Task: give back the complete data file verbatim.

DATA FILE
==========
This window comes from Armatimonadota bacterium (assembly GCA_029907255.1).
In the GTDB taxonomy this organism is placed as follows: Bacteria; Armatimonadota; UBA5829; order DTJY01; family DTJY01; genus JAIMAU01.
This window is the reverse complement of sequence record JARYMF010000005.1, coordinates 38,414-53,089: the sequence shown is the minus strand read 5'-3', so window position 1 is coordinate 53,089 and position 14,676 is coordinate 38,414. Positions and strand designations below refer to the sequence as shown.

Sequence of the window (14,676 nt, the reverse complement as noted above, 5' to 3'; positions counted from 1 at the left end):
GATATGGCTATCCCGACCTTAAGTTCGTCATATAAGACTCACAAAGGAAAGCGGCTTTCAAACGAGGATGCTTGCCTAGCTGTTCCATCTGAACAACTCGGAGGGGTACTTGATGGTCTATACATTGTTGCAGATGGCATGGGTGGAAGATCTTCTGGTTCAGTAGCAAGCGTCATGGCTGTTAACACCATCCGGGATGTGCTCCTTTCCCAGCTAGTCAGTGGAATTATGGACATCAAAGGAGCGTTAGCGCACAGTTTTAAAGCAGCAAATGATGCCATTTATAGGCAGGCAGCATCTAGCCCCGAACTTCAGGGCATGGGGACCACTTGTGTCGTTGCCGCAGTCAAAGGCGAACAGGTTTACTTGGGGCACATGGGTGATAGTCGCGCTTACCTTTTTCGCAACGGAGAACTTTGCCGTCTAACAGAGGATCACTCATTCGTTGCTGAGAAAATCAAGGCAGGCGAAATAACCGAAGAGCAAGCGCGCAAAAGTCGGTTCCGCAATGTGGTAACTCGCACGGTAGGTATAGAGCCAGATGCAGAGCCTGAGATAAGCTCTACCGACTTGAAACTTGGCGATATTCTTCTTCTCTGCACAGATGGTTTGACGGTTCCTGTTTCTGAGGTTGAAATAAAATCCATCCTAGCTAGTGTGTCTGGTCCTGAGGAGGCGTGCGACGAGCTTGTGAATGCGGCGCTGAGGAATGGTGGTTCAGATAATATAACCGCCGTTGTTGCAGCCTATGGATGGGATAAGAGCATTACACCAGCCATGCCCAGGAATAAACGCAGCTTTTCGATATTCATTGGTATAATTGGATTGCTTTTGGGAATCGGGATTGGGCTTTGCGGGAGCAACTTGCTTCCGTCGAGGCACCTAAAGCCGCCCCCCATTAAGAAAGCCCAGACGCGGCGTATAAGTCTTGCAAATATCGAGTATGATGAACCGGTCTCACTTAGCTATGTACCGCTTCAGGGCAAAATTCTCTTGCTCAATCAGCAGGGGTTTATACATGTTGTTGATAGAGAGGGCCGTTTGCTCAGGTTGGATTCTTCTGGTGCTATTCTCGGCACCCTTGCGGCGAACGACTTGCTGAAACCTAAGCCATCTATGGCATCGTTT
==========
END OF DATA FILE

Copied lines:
This window comes from Armatimonadota bacterium (assembly GCA_029907255.1).
In the GTDB taxonomy this organism is placed as follows: Bacteria; Armatimonadota; UBA5829; order DTJY01; family DTJY01; genus JAIMAU01.
This window is the reverse complement of sequence record JARYMF010000005.1, coordinates 38,414-53,089: the sequence shown is the minus strand read 5'-3', so window position 1 is coordinate 53,089 and position 14,676 is coordinate 38,414. Positions and strand designations below refer to the sequence as shown.

Sequence of the window (14,676 nt, the reverse complement as noted above, 5' to 3'; positions counted from 1 at the left end):
GATATGGCTATCCCGACCTTAAGTTCGTCATATAAGACTCACAAAGGAAAGCGGCTTTCAAACGAGGATGCTTGCCTAGCTGTTCCATCTGAACAACTCGGAGGGGTACTTGATGGTCTATACATTGTTGCAGATGGCATGGGTGGAAGATCTTCTGGTTCAGTAGCAAGCGTCATGGCTGTTAACACCATCCGGGATGTGCTCCTTTCCCAGCTAGTCAGTGGAATTATGGACATCAAAGGAGCGTTAGCGCACAGTTTTAAAGCAGCAAATGATGCCATTTATAGGCAGGCAGCATCTAGCCCCGAACTTCAGGGCATGGGGACCACTTGTGTCGTTGCCGCAGTCAAAGGCGAACAGGTTTACTTGGGGCACATGGGTGATAGTCGCGCTTACCTTTTTCGCAACGGAGAACTTTGCCGTCTAACAGAGGATCACTCATTCGTTGCTGAGAAAATCAAGGCAGGCGAAATAACCGAAGAGCAAGCGCGCAAAAGTCGGTTCCGCAATGTGGTAACTCGCACGGTAGGTATAGAGCCAGATGCAGAGCCTGAGATAAGCTCTACCGACTTGAAACTTGGCGATATTCTTCTTCTCTGCACAGATGGTTTGACGGTTCCTGTTTCTGAGGTTGAAATAAAATCCATCCTAGCTAGTGTGTCTGGTCCTGAGGAGGCGTGCGACGAGCTTGTGAATGCGGCGCTGAGGAATGGTGGTTCAGATAATATAACCGCCGTTGTTGCAGCCTATGGATGGGATAAGAGCATTACACCAGCCATGCCCAGGAATAAACGCAGCTTTTCGATATTCATTGGTATAATTGGATTGCTTTTGGGAATCGGGATTGGGCTTTGCGGGAGCAACTTGCTTCCGTCGAGGCACCTAAAGCCGCCCCCCATTAAGAAAGCCCAGACGCGGCGTATAAGTCTTGCAAATATCGAGTATGATGAACCGGTCTCACTTAGCTATGTACCGCTTCAGGGCAAAATTCTCTTGCTCAATCAGCAGGGGTTTATACATGTTGTTGATAGAGAGGGCCGTTTGCTCAGGTTGGATTCTTCTGGTGCTATTCTCGGCACCCTTGCGGCGAACGACTTGCTGAAACCTAAGCCATCTATGGCATCGTTT